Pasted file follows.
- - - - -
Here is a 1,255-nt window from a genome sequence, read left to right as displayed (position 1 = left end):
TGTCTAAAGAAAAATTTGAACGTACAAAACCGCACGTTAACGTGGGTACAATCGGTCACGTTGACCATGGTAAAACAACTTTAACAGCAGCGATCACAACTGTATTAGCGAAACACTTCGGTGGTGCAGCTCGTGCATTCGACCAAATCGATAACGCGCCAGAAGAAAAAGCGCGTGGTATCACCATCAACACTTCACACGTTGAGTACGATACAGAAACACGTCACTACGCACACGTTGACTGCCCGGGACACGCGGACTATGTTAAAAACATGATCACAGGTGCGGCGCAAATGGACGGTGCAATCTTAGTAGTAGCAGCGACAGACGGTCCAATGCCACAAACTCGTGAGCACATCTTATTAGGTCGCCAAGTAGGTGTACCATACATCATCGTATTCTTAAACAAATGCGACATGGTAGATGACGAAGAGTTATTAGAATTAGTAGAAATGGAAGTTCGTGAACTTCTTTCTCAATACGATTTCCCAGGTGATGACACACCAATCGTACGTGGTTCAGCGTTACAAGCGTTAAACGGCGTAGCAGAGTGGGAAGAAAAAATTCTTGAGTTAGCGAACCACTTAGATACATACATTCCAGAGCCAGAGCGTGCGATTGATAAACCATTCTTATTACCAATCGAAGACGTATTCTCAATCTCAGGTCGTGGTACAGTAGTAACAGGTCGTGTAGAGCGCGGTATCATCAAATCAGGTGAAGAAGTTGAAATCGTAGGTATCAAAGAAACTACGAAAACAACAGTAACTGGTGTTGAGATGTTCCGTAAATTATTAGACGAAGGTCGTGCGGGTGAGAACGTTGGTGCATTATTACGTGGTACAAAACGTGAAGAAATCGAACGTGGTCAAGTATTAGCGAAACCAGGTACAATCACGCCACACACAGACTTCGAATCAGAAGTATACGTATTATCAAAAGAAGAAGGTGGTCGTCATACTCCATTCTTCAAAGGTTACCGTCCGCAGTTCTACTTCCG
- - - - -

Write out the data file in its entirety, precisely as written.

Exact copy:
Here is a 1,255-nt window from a genome sequence, read left to right as displayed (position 1 = left end):
TGTCTAAAGAAAAATTTGAACGTACAAAACCGCACGTTAACGTGGGTACAATCGGTCACGTTGACCATGGTAAAACAACTTTAACAGCAGCGATCACAACTGTATTAGCGAAACACTTCGGTGGTGCAGCTCGTGCATTCGACCAAATCGATAACGCGCCAGAAGAAAAAGCGCGTGGTATCACCATCAACACTTCACACGTTGAGTACGATACAGAAACACGTCACTACGCACACGTTGACTGCCCGGGACACGCGGACTATGTTAAAAACATGATCACAGGTGCGGCGCAAATGGACGGTGCAATCTTAGTAGTAGCAGCGACAGACGGTCCAATGCCACAAACTCGTGAGCACATCTTATTAGGTCGCCAAGTAGGTGTACCATACATCATCGTATTCTTAAACAAATGCGACATGGTAGATGACGAAGAGTTATTAGAATTAGTAGAAATGGAAGTTCGTGAACTTCTTTCTCAATACGATTTCCCAGGTGATGACACACCAATCGTACGTGGTTCAGCGTTACAAGCGTTAAACGGCGTAGCAGAGTGGGAAGAAAAAATTCTTGAGTTAGCGAACCACTTAGATACATACATTCCAGAGCCAGAGCGTGCGATTGATAAACCATTCTTATTACCAATCGAAGACGTATTCTCAATCTCAGGTCGTGGTACAGTAGTAACAGGTCGTGTAGAGCGCGGTATCATCAAATCAGGTGAAGAAGTTGAAATCGTAGGTATCAAAGAAACTACGAAAACAACAGTAACTGGTGTTGAGATGTTCCGTAAATTATTAGACGAAGGTCGTGCGGGTGAGAACGTTGGTGCATTATTACGTGGTACAAAACGTGAAGAAATCGAACGTGGTCAAGTATTAGCGAAACCAGGTACAATCACGCCACACACAGACTTCGAATCAGAAGTATACGTATTATCAAAAGAAGAAGGTGGTCGTCATACTCCATTCTTCAAAGGTTACCGTCCGCAGTTCTACTTCCG